The following article is a best-friends initiative among the following firms: BonelliErede, Bredin Prat, De Brauw Blackstone Westbroek, Hengeler Mueller, Slaughter and May and Uria Menendez.
Are any concessions (that are not redundancy-related) expected from companies in exchange for financial support from the government or other special measures? (if not, explain briefly why or what the government’s strategy is in this area).
Hengeler Mueller (Germany). With regard to employment-related financial support from the German state (e.g., short-time work allowances, possibility to make deferred payments with respect to the employers’ contribution to the employees’ social security insurances), there are currently no concessions expected from companies.
This is different for other financial support schemes. There is a series of different schemes in Germany and restrictions depend very much on which scheme is used. For example, in order to obtain a loan from the German Reconstruction Loan Corporation (Kreditanstalt für Wiederaufbau, KfW), a company must agree on restrictions for dividend payments, bonuses etc. in the loan agreement. Further, if the German state recapitalizes a German stock corporation, dividend payments etc. are prohibited for the term of the holding period.
Partly, the conditions of the different schemes are still subject to continuous change. As a result, potential restrictions should be assessed in the individual case for the specific scheme at the time when using funding assistance is considered.
Uría Menéndez(Spain). Article 34 of RDL 11/2020, as amended by RDL 13/2020, empowers the Spanish Social Security Treasury to grant six-month moratoriums, without interest, to companies and self-employed workers included in any Social Security regime, who request it and meet the requirements and conditions to be established by ministerial order.
The moratorium, where granted, will affect the payment of social security and joint collection contributions, payable by the employer, which accrual period, in the case of companies, is between April and June 2020 and, in the relation to self-employed workers, between May and July 2020, provided that the activities they carry out have not been suspended due to the state of emergency.
Companies and self-employed workers, provided that they are not benefiting from another deferral, may request a deferral of their outstanding social security payments due between April and June 2020, as established in the social security regulations, for which purpose an interest rate of 0.5% will apply. The requests for deferment must be made within the first ten calendar days of the regulatory period for payment indicated above.
De Brauw (Netherlands). On 17 March 2020, the Dutch government announced a temporary scheme of emergency salary subsidies ("NOW"). Under NOW, the government will provide a subsidy to employers of up to 90% of salary costs, in proportion to the reduction in the employer’s revenue due to COVID-19 prevention measures. For example, if the employer expects a 60% reduction, the subsidy will be set at 54% (90% of 60%).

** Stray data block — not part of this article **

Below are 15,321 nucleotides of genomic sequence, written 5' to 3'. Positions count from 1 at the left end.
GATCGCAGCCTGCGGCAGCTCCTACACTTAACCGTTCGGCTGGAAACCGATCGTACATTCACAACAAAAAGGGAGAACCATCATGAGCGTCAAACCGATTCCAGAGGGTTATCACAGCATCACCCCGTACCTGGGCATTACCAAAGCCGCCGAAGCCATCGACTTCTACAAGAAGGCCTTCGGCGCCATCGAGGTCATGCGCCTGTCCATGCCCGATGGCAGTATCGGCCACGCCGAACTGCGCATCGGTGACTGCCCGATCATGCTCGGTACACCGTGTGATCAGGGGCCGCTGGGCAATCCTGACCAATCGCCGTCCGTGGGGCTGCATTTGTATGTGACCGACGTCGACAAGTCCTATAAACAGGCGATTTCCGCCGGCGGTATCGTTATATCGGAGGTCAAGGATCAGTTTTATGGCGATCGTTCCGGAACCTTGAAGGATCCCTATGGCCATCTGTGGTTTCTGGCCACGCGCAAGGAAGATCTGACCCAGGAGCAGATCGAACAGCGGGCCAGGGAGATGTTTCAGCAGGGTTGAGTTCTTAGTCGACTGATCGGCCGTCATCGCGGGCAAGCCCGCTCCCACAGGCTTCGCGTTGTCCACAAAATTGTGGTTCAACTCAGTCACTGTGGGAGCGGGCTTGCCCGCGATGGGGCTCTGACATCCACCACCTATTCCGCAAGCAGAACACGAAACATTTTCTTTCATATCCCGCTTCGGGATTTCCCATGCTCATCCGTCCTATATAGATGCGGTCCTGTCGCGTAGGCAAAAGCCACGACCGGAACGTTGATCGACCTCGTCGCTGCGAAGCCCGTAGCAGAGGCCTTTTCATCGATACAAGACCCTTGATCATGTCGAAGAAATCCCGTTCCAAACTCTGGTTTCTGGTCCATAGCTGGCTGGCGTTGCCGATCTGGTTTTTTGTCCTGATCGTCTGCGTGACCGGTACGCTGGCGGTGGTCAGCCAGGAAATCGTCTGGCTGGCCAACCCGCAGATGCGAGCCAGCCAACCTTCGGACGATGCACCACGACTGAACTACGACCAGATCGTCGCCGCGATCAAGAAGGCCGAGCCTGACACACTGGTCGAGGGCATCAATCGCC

All employers are eligible for NOW, regardless of size, provided that:
•the employer maintains salary costs at the same level “as much as possible” during the period for which it will receive a subsidy;
•the employer does not submit a request for dismissal on economic grounds during the period for which the subsidy has been awarded;
•the employer uses the subsidy exclusively for the payment of salaries; and
•the employer informs the works council, employee representation or employees about awarded subsidies.
Non-compliance with these conditions may affect the amount of the subsidy.
The Dutch government will conduct a light preliminary review of the employer's NOW application upfront, in order to facilitate swift pay-outs. NOW will be available for three months, and there is an extension option for another three months. After the term of the subsidy has ended, a full review will be conducted retroactively. Each employer will have to demonstrate its own actual reduction in revenue. Larger companies may need to provide an auditor’s report.
Slaughter and May (England). On March 20th 2020 the UK government launched the Coronavirus Job Retention Scheme (CJRS). The CJRS provides grants to businesses covering 80% of the wages (up to £2,500 per employee per month plus certain social security and pensions contributions) of individuals who have been ‘furloughed’ due to the COVID-19 outbreak. The CJRS is administered by HMRC (the UK tax authority) and all businesses are eligible, regardless of size, provided the employer had a UK bank account and PAYE payroll scheme in place on 19 March 2020. There is no limit on the amount of funding available, and the CJRS is initially open until the end of June, to be reviewed thereafter.
The UK government has not indicated that any concessions are expected from companies that receive grants under the CJRS. In particular, there is nothing that makes access to the CJRS conditional on an employer not paying dividends or taking any other action as regards executive remuneration. However, messaging and reputational issues are already having an impact on companies that are using the CJRS when considering dividends and how to remunerate their executives.